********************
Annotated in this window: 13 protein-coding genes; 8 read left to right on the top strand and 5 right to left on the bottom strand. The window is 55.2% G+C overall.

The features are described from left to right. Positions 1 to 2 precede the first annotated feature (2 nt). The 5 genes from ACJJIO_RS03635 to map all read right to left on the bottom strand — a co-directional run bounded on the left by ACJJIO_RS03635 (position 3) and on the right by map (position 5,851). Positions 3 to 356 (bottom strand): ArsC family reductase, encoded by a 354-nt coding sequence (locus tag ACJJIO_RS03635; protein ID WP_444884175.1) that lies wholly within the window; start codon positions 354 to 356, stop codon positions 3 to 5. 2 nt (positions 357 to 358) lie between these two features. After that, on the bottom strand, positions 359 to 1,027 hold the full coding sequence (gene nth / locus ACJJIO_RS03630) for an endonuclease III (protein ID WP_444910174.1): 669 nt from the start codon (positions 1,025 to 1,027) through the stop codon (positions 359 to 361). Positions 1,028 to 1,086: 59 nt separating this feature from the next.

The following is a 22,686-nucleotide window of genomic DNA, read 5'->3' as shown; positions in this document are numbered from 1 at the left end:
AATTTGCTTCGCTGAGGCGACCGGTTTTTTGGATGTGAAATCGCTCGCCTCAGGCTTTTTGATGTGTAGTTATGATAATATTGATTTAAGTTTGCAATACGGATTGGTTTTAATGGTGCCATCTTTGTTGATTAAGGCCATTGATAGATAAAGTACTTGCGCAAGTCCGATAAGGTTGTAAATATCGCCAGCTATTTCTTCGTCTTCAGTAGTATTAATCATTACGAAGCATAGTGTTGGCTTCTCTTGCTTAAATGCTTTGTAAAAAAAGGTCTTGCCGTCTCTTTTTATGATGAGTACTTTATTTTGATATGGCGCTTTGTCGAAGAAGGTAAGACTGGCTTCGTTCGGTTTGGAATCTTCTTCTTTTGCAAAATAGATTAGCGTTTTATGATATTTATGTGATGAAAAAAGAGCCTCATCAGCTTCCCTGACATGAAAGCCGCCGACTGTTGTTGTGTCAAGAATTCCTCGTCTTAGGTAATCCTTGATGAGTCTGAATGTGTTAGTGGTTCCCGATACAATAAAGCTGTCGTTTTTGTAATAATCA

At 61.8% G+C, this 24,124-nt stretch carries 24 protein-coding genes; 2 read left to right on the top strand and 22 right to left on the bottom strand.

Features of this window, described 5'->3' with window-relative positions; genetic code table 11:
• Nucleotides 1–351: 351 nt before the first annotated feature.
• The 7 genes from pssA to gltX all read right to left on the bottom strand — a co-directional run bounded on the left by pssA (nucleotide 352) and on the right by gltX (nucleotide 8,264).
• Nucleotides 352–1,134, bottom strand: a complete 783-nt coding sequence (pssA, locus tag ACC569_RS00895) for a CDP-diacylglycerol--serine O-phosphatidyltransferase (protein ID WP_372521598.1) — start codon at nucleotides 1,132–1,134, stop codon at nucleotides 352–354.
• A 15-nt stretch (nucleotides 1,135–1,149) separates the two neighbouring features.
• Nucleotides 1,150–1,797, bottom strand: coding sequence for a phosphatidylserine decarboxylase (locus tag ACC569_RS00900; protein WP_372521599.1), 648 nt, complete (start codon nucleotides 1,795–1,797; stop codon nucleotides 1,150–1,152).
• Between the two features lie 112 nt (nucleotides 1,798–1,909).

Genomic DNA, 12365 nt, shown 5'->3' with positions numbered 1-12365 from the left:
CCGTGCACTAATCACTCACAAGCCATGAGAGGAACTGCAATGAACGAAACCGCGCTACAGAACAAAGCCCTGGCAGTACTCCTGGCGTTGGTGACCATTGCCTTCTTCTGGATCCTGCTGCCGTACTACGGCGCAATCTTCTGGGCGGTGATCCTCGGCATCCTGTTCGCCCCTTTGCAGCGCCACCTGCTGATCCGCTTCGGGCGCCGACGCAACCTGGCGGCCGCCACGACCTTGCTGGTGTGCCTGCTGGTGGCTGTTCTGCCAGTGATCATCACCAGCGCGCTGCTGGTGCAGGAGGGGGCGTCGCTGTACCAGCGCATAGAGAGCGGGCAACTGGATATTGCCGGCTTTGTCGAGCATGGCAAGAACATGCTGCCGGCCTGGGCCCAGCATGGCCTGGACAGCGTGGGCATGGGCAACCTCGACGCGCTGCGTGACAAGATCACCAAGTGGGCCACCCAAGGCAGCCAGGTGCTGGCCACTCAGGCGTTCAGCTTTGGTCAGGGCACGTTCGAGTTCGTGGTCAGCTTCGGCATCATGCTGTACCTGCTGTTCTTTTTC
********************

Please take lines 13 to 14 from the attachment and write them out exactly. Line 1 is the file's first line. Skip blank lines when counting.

Genomic DNA, 12365 nt, shown 5'->3' with positions numbered 1-12365 from the left:
CCGTGCACTAATCACTCACAAGCCATGAGAGGAACTGCAATGAACGAAACCGCGCTACAGAACAAAGCCCTGGCAGTACTCCTGGCGTTGGTGACCATTGCCTTCTTCTGGATCCTGCTGCCGTACTACGGCGCAATCTTCTGGGCGGTGATCCTCGGCATCCTGTTCGCCCCTTTGCAGCGCCACCTGCTGATCCGCTTCGGGCGCCGACGCAACCTGGCGGCCGCCACGACCTTGCTGGTGTGCCTGCTGGTGGCTGTTCTGCCAGTGATCATCACCAGCGCGCTGCTGGTGCAGGAGGGGGCGTCGCTGTACCAGCGCATAGAGAGCGGGCAACTGGATATTGCCGGCTTTGTCGAGCATGGCAAGAACATGCTGCCGGCCTGGGCCCAGCATGGCCTGGACAGCGTGGGCATGGGCAACCTCGACGCGCTGCGTGACAAGATCACCAAGTGGGCCACCCAAGGCAGCCAGGTGCTGGCCACTCAGGCGTTCAGCTTTGGTCAGGGCACGTTCGAGTTCGTGGTCAGCTTCGGCATCATGCTGTACCTGCTGTTCTTTTTC